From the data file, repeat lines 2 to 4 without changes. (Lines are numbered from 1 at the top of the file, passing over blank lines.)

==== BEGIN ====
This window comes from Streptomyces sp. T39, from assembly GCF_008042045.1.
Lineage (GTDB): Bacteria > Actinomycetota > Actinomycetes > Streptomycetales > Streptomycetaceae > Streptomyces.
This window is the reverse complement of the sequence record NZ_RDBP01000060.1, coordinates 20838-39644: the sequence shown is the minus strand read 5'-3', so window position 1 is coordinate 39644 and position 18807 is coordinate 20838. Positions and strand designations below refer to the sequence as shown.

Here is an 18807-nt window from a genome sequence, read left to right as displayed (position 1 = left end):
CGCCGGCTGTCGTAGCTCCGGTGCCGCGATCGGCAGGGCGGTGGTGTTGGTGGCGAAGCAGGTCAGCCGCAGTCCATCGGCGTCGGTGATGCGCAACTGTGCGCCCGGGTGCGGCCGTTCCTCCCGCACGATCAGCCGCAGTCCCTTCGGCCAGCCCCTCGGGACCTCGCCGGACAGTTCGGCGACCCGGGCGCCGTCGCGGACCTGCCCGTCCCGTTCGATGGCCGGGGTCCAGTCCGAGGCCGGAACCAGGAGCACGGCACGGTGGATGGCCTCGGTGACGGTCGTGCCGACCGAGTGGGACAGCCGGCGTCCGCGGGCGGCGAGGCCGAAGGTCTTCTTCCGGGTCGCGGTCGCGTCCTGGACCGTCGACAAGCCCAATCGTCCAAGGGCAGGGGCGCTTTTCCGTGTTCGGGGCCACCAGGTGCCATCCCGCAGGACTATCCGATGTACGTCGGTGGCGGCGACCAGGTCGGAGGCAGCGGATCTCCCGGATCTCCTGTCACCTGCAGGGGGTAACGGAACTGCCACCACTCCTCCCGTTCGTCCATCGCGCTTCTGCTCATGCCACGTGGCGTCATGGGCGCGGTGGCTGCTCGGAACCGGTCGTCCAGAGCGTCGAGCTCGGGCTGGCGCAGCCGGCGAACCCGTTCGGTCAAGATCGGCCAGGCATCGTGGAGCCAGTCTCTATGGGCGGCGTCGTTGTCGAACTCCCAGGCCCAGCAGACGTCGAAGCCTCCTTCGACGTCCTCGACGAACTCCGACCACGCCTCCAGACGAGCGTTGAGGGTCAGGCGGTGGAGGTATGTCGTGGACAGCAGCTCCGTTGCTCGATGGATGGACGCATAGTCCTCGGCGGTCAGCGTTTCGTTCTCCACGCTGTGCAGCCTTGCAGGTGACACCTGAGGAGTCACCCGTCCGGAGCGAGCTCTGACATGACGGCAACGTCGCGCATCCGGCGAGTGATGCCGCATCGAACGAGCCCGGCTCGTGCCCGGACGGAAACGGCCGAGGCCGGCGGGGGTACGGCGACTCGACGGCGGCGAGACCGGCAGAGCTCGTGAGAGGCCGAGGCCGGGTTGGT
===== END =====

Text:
Lineage (GTDB): Bacteria > Actinomycetota > Actinomycetes > Streptomycetales > Streptomycetaceae > Streptomyces.
This window is the reverse complement of the sequence record NZ_RDBP01000060.1, coordinates 20838-39644: the sequence shown is the minus strand read 5'-3', so window position 1 is coordinate 39644 and position 18807 is coordinate 20838. Positions and strand designations below refer to the sequence as shown.

Here is an 18807-nt window from a genome sequence, read left to right as displayed (position 1 = left end):